« Reply #6 on: December 01, 2009, 05:32:14 AM »

What about these?

Cs, Fr: Valence 3, should be 1..
F: 1, Cl: 5, should be 7..
Oxygen: 2
Nitrogen: 3

Some of this doesn't make sense..
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DarkLightA

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Re: What's the difference btwn oxidation number and valency number?
« Reply #7 on: December 01, 2009, 05:33:50 AM »

^^ That was a question, not an answer, meme :)
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cth

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Re: What's the difference btwn oxidation number and valency number?
« Reply #8 on: December 01, 2009, 11:24:55 AM »

and an example for valency electron.
For example: oxygen

The electronic configuration of oxygen is 1s22s22p6. There are two core electrons that are in the atomic orbital 1s. There are six valence electrons that are in the atomic orbitals 2s and 2p.

Electrons in atoms are distributed in layers. The more electrons an atom has, the more layers there are.
As you pile up electron layers, the electrons that are closer to the atom nucleus are buried under the successive layers --> they can't react anymore to form bonds. They are core electrons.
Valence electrons are the one on top of the pile, which are accessible to form bonds and molecules...


What about these?

Cs, Fr: Valence 3, should be 1..
F: 1, Cl: 5, should be 7..
Oxygen: 2
Nitrogen: 3

Some of this doesn't make sense..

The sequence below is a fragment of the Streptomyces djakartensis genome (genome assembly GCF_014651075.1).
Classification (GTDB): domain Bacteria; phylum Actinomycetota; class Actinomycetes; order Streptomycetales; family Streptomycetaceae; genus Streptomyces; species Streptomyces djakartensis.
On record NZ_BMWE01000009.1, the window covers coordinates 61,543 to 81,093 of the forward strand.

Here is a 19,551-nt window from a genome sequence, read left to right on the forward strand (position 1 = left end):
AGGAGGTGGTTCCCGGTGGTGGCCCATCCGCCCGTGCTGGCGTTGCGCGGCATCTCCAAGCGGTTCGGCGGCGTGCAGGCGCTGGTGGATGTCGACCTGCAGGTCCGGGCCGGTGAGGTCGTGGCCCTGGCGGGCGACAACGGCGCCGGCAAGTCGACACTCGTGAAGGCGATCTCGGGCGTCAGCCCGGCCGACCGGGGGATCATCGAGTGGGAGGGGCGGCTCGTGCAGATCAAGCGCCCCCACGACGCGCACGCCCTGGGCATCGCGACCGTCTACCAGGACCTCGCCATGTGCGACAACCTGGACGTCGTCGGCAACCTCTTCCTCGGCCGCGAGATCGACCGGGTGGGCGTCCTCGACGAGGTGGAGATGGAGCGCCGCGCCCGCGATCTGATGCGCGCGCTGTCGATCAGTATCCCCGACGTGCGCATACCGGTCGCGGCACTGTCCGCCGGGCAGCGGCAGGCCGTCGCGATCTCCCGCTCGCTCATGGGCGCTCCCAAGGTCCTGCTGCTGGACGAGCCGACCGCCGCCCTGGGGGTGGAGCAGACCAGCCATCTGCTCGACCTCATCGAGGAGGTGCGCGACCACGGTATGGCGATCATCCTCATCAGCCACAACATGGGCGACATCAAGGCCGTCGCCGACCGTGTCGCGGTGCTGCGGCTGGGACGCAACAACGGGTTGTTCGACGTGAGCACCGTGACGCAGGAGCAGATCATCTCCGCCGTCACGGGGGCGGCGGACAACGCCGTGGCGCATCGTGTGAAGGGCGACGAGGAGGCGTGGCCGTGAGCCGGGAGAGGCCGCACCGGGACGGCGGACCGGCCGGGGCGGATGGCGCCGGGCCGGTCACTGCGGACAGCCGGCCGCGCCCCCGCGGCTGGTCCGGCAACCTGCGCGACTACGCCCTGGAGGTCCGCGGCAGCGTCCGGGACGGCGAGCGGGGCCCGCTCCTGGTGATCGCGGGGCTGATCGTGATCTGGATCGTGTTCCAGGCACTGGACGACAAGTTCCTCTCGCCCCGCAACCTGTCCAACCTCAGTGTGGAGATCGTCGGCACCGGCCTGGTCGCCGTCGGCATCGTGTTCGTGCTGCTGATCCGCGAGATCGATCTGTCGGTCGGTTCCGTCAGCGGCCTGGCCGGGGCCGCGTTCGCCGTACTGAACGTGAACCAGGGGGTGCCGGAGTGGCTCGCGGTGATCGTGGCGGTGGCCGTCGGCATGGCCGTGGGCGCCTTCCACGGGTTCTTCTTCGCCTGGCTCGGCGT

Where did you get those numbers from? Some of them are wrong. And it looks like they refer to the number of unpaired electrons, and not to the number of valence electrons.

Cs and Fr have only 1 valence electron each. They can easily give it away to form Cs+ and Fr+, which have electronic configurations similar to related noble gases. Cs+ and Fr+ are more inert.

F and Cl have 7 valence electrons. They are just missing 1 electrons to fulfil their orbitals and form F- and Cl-.

Oxygen has 6 valence electrons. It has 2 unpaired electrons which are available to form 2 bonds.
Nitrogen has 5 valence electrons. It has 3 unpaired electrons ready to form 3 bonds.
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DarkLightA

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Re: What's the difference btwn oxidation number and valency number?
« Reply #9 on: December 02, 2009, 04:49:00 AM »

they're from ptable.com
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cth

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Re: What's the difference btwn oxidation number and valency number?
« Reply #10 on: December 02, 2009, 06:15:04 AM »

OK, I had a look at this website. It looks nice and clear.  :)

By clicking on "properties" and selecting the "valence" option, I found the numbers you mentioned. There is as well the explanation written just above the lanthanide group:
"Valences for the majority of elements are based on the highest known fluoride."

That explains everything. We are not talking about the same thing. :P

So, concerning the numbers you mentioned:
What about these?

Cs, Fr: Valence 3, should be 1..
F: 1, Cl: 5, should be 7..
Oxygen: 2
Nitrogen: 3

Some of this doesn't make sense..
Because of the compounds:
CsF3
FrF3
F-F
ClF5
OF2
NF3